From the Richmond Dispatch, 8/1/1897, p. 2, c. 5

Recollections of Libby Prison

Portsmouth, Va.

To the Editor of the Dispatch:

I noticed in your issue of July the 14th instant, in the editorial department, an article headed “The Libby Prison Fake,” and I became interested in it at once. I know something about Libby Prison, and of the treatment of prisoners there, having stood guard at the prison every other day for about six months. Now, in regard to the food provided for the prisoners: It will be remembered that none but officers were confined in the Libby building, but there was another building called “Second Libby,” in which privates were kept.

Now, I only speak of what came under my own observation, and as a guard, I had a good opportunity to see much. In the first place, these officers did not, and would not, eat the bread given them by those in control, but instead of doing so made candle-sticks of some of the loaves of corn-bread. The bread was cooked in loaf shape, and they simply made a hole on the top of the loaf and stuck a candle in it. Now, so much for that.

These men did not suffer for food. A plenty of good food was sent to them by their friends North. I saw, on one occasion, 300 boxes of nice bread delivered in Richmond, and stowed away for the use of these prisoners, and they had all kinds of good things sent them – too numerous to mention.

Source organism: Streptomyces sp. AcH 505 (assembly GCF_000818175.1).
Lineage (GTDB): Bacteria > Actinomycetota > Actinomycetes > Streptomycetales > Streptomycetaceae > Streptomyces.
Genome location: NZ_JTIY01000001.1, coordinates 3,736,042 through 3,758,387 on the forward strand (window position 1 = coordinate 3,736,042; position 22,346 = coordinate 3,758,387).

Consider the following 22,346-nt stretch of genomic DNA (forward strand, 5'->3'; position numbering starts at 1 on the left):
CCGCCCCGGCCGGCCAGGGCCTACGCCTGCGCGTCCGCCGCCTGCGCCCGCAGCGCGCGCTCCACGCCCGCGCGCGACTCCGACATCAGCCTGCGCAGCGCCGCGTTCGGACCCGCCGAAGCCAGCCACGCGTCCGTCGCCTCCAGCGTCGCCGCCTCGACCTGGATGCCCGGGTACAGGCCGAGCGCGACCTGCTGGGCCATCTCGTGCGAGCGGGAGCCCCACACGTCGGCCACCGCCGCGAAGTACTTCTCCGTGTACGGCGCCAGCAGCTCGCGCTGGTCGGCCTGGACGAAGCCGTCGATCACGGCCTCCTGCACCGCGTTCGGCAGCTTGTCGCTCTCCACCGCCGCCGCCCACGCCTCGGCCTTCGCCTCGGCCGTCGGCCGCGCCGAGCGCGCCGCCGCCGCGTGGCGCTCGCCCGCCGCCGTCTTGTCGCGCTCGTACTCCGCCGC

You see, the guards had to go in the prison every day, or very often, to count the men, and that was the time we had a good chance to see these good things.

Of course, there was a difference in the food that was given to the privates.

About the only thing that the men in the prison had to complain of was being confined so close, which could not be helped, otherwise the men were treated good. Why, sir; they were allowed to practice fencing with swords! Time and again they were allowed the use of a room for that purpose. All these acts of kindness came under my own observation.                                         SENEX.

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